Tuesday, 16 September 2014
Last updated 9 hours ago
Jun 11 2013 | 9:54am ET
SkyBridge Capital founder Anthony Scaramucci isn't satisfied with midtown Manhattan's dining and drinking options. So he's opening a restaurant of his own.
Scaramucci, Gotham Asset Management's David Barrett and New York restauranteur Eytan Sugarman have teamed up to create The Hunt and Fish Club. The trio are seeking $4 million for the eatery, which would open in December on West 44th Street between Broadway and Sixth Avenue, Bloomberg News reports.
According to a marketing document sent to prospective investors, The Hunt and Fish Club will feel like an elite "clubhouse," with "great food and a great social environment." It will cater to "high to extremely-high disposable income" young professionals, with interiors designed by artist Roy Nachum.
"Isn’t it nice to walk through the doors of a restaurant to be greeted with, 'Mr. Scaramucci, so nice to see you again? Your table is ready for you…. Mr. Scaramucci is one of our partners," Scaramucci, Barrett and Sugarman wrote. "In short, all of us want to be made to feel special and privileged, particularly in front of our guests, business associates and clients."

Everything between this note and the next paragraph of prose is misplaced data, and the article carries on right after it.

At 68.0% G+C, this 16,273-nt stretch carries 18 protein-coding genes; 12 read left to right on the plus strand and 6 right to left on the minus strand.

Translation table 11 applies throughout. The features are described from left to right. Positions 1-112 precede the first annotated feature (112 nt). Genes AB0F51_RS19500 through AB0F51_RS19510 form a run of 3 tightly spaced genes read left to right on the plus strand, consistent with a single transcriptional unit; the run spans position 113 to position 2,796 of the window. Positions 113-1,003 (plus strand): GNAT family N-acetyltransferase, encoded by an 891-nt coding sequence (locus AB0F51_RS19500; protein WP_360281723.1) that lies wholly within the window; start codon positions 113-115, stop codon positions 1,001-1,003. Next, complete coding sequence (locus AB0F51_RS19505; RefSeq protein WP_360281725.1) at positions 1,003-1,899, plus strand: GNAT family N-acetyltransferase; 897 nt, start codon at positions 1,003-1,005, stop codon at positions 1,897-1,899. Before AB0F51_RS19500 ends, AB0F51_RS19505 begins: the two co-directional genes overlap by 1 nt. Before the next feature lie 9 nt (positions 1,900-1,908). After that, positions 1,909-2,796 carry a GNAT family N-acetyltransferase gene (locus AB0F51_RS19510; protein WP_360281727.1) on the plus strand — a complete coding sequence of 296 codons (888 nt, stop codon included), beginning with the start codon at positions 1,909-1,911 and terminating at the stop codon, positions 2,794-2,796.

"Dave Barrett and I have said for years that we wanted to have a place where we could gather people from our community," Scaramucci, who is also behind one of the hedge fund industry's premier events, the SkyBridge Alternatives Conference, or SALT, wrote.
In addition to Scaramucci, Barrett and Sugarman, The Hunt and Fish Club also includes restauranteur Christian Pascal, lawyer Nelson Braff and SkyBridge chief investment officer Ray Nolte as co-owners. And it's seeking more, with the three partners meeting potential investors today, June 18, June 27 and July 8. The minimum investment is $50,000, and the partners want the money by July 15.
Investors will split 30% of the restaurant's equity and will get 80% of distributions until they have recouped their initial investment, expected to be within two to three years. Thereafter, distributions will be made on a pro-rated basis.
And even though The Hunt and Fish Club is still months from becoming reality, the partners didn't hesitate to take shots at the would-be competition. The marketing document complains that the restaurants and bars around New York's Grand Central Terminal are "not fun" and have unattractive staffers.
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